Study weaknesses include that it was conducted at a single center and so the results may reflect the patient care and culture of the institution. Thus, these results may not be generalizable to other NICUs. Although we attempted to include both fathers and mothers in our interviews to understand their perspective, our sample was predominately mothers and therefore their views may not be generalizable to fathers. To mitigate the issues of generalizability, we included both parents and healthcare providers in our study, which adds credibility to our findings. In addition, the parental perspective of the barriers was congruent with those identified by the providers, which adds validity to our findings. There was a selection bias, as parents in the group interviews were primarily recruited from the Memorial Hermann NICU Parental Advisory Committee. There is a possibility of recall bias as we interviewed parents of former NICU patients. Before enrolling the parents, we did not measure their baseline NICU experience and understanding, time since discharge from the NICU, and a lack of objective third party assessor might be another limitation. Finally, we could not recruit home health nurses who may have additional information to offer. Further studies are warranted to understand the needs of both parents and healthcare providers to build a cohesive team that can address the barriers and gaps we have identified in this study.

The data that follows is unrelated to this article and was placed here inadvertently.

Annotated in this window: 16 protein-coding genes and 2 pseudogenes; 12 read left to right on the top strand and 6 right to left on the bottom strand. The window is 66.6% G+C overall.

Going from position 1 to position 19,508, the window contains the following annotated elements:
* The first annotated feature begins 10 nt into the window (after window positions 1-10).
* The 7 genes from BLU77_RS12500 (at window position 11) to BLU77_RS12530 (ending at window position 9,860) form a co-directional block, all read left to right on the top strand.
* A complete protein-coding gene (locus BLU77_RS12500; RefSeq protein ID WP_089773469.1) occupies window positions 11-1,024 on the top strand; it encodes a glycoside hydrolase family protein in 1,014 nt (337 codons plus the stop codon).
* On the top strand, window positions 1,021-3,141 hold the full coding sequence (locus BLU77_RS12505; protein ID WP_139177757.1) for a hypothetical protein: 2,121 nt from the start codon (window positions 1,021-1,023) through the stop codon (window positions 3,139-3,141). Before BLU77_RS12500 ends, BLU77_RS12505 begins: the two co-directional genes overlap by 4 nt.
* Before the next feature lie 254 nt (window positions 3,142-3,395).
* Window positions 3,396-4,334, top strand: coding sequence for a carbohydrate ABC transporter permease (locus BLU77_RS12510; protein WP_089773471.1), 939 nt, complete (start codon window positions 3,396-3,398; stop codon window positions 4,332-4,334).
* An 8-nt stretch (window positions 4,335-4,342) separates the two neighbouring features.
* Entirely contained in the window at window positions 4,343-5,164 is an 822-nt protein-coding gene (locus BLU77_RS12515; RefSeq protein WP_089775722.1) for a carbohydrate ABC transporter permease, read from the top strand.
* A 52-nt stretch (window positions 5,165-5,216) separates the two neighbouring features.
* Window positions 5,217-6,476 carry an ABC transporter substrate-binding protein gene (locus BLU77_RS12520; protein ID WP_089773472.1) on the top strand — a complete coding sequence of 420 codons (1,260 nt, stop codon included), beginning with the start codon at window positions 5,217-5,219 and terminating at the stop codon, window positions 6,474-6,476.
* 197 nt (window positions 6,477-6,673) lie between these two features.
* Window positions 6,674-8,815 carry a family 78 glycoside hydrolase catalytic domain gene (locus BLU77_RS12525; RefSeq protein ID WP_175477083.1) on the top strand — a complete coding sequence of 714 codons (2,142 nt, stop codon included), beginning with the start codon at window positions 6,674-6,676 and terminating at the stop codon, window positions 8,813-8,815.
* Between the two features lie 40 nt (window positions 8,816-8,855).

This is the first known study that conducted individual and group interviews with parents of former NICU patients and healthcare providers that have utilized both qualitative data analysis and a fishbone diagram to identify and plot the barriers for the transition to home. Multifactorial challenges such as communication gaps, hospital discharge processes, and the emotional state of parents were identified by both parents and providers as barriers when transitioning their infant's home from the NICU. Understanding and mitigating these challenges in an NICU requires multistakeholder input from both parents and providers. We are currently developing interventions based on feedback from the NICU to mitigate the identified barriers and help facilitate the transition to home from the NICU. Specifically, we are developing a comprehensive transition to home program, a smartphone-based technology app, which is yet to be implemented to help reduce parental stress, streamline parent-provider communication, and standardize the discharge and parental education process. Our study findings and the comprehensive transition to home program we are developing can provide a platform for both parents and providers in other NICU settings to engage families in successful transition to home.




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barriers; neonatal intensive care unit; NICU/neonates; qualitative research; transition to home